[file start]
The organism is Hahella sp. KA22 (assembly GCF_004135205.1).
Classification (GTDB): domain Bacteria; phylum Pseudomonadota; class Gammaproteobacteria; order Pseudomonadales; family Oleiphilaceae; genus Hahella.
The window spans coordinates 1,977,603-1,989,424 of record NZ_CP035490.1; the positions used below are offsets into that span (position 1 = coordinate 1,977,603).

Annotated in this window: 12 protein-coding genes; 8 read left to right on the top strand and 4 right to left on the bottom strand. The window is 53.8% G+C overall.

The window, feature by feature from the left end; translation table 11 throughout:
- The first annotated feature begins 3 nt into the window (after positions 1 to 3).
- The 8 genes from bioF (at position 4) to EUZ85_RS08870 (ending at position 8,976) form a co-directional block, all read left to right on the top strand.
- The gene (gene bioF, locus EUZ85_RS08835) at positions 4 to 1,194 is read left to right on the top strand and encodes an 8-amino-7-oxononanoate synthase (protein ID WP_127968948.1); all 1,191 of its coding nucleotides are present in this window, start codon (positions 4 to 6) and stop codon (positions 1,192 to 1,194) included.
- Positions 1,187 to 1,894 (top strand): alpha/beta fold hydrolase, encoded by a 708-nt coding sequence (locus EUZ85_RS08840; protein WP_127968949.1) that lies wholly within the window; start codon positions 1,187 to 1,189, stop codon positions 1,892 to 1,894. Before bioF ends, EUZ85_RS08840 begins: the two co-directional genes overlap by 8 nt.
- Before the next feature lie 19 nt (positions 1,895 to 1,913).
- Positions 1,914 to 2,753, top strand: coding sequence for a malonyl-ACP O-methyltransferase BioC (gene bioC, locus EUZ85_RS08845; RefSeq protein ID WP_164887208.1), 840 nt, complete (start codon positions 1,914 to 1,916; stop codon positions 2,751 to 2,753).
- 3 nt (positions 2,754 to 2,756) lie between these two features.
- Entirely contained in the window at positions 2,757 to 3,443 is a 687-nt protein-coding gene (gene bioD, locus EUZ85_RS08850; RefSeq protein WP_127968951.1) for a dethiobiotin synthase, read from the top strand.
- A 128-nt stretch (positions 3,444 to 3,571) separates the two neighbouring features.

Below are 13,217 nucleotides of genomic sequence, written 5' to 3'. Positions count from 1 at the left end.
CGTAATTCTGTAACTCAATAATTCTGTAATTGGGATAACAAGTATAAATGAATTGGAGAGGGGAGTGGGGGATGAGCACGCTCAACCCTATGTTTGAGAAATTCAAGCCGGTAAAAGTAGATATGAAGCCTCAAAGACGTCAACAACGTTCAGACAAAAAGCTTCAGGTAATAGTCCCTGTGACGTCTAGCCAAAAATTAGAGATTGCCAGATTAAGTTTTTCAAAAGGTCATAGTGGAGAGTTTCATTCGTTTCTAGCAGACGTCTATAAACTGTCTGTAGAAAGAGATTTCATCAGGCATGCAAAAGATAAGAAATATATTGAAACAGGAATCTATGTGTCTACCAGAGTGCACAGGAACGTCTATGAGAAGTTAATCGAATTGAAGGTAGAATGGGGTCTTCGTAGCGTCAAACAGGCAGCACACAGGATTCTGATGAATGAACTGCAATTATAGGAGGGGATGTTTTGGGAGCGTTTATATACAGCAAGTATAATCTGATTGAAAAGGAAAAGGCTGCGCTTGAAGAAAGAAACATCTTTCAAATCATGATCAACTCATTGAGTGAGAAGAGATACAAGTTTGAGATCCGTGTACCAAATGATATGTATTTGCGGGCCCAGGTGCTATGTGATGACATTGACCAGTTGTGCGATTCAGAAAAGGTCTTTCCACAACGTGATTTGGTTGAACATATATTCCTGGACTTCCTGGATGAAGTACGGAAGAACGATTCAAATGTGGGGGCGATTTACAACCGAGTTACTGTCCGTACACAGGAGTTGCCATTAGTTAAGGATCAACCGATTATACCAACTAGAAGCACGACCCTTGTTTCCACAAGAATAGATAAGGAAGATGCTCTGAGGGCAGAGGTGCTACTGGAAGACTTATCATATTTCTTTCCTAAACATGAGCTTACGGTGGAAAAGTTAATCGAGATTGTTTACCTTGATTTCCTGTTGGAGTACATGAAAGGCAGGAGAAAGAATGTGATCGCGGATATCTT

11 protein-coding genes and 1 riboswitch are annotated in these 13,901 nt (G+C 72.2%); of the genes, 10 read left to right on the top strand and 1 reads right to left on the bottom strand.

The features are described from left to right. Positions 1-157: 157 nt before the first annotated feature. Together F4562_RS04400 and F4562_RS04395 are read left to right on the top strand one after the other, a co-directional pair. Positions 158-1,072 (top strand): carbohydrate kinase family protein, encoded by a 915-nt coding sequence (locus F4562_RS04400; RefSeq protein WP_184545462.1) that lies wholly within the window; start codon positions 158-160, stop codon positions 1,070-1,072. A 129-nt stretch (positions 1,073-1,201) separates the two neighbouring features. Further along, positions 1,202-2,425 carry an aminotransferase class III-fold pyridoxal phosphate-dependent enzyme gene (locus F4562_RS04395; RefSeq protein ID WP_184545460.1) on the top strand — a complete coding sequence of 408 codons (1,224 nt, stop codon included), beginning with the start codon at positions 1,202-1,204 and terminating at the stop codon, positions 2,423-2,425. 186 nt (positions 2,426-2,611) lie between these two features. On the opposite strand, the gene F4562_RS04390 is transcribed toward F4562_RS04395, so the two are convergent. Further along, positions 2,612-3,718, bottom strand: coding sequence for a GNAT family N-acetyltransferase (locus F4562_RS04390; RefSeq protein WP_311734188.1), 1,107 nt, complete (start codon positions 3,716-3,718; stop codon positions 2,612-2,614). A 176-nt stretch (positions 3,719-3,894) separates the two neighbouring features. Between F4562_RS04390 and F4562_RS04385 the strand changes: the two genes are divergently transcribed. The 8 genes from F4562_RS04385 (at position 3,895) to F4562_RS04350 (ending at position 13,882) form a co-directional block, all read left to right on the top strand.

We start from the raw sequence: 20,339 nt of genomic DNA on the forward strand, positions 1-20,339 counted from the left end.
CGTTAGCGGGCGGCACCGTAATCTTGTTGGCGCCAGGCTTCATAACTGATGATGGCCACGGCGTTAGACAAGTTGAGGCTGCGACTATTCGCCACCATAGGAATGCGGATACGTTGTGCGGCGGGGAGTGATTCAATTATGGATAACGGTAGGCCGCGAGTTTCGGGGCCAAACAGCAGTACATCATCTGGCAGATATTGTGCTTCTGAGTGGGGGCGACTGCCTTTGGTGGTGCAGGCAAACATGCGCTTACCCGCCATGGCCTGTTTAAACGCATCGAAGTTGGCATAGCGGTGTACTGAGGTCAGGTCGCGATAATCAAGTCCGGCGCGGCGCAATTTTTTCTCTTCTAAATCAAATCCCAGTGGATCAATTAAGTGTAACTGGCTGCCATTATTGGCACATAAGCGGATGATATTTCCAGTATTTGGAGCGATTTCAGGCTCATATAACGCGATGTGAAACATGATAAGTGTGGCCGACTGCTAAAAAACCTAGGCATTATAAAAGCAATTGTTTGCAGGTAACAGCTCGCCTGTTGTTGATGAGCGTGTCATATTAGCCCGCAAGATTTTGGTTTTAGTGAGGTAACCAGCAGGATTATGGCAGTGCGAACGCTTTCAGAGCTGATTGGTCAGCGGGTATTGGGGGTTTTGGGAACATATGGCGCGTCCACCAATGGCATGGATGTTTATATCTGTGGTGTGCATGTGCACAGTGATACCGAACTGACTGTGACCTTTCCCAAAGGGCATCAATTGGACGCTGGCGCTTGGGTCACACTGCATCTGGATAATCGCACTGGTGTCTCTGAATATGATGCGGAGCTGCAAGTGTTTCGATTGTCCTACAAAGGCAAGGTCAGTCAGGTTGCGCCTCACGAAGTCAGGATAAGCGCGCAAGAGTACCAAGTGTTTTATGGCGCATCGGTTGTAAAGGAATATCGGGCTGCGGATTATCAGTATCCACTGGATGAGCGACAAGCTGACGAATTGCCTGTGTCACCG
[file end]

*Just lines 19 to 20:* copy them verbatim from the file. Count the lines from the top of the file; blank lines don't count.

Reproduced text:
We start from the raw sequence: 20,339 nt of genomic DNA on the forward strand, positions 1-20,339 counted from the left end.
CGTTAGCGGGCGGCACCGTAATCTTGTTGGCGCCAGGCTTCATAACTGATGATGGCCACGGCGTTAGACAAGTTGAGGCTGCGACTATTCGCCACCATAGGAATGCGGATACGTTGTGCGGCGGGGAGTGATTCAATTATGGATAACGGTAGGCCGCGAGTTTCGGGGCCAAACAGCAGTACATCATCTGGCAGATATTGTGCTTCTGAGTGGGGGCGACTGCCTTTGGTGGTGCAGGCAAACATGCGCTTACCCGCCATGGCCTGTTTAAACGCATCGAAGTTGGCATAGCGGTGTACTGAGGTCAGGTCGCGATAATCAAGTCCGGCGCGGCGCAATTTTTTCTCTTCTAAATCAAATCCCAGTGGATCAATTAAGTGTAACTGGCTGCCATTATTGGCACATAAGCGGATGATATTTCCAGTATTTGGAGCGATTTCAGGCTCATATAACGCGATGTGAAACATGATAAGTGTGGCCGACTGCTAAAAAACCTAGGCATTATAAAAGCAATTGTTTGCAGGTAACAGCTCGCCTGTTGTTGATGAGCGTGTCATATTAGCCCGCAAGATTTTGGTTTTAGTGAGGTAACCAGCAGGATTATGGCAGTGCGAACGCTTTCAGAGCTGATTGGTCAGCGGGTATTGGGGGTTTTGGGAACATATGGCGCGTCCACCAATGGCATGGATGTTTATATCTGTGGTGTGCATGTGCACAGTGATACCGAACTGACTGTGACCTTTCCCAAAGGGCATCAATTGGACGCTGGCGCTTGGGTCACACTGCATCTGGATAATCGCACTGGTGTCTCTGAATATGATGCGGAGCTGCAAGTGTTTCGATTGTCCTACAAAGGCAAGGTCAGTCAGGTTGCGCCTCACGAAGTCAGGATAAGCGCGCAAGAGTACCAAGTGTTTTATGGCGCATCGGTTGTAAAGGAATATCGGGCTGCGGATTATCAGTATCCACTGGATGAGCGACAAGCTGACGAATTGCCTGTGTCACCG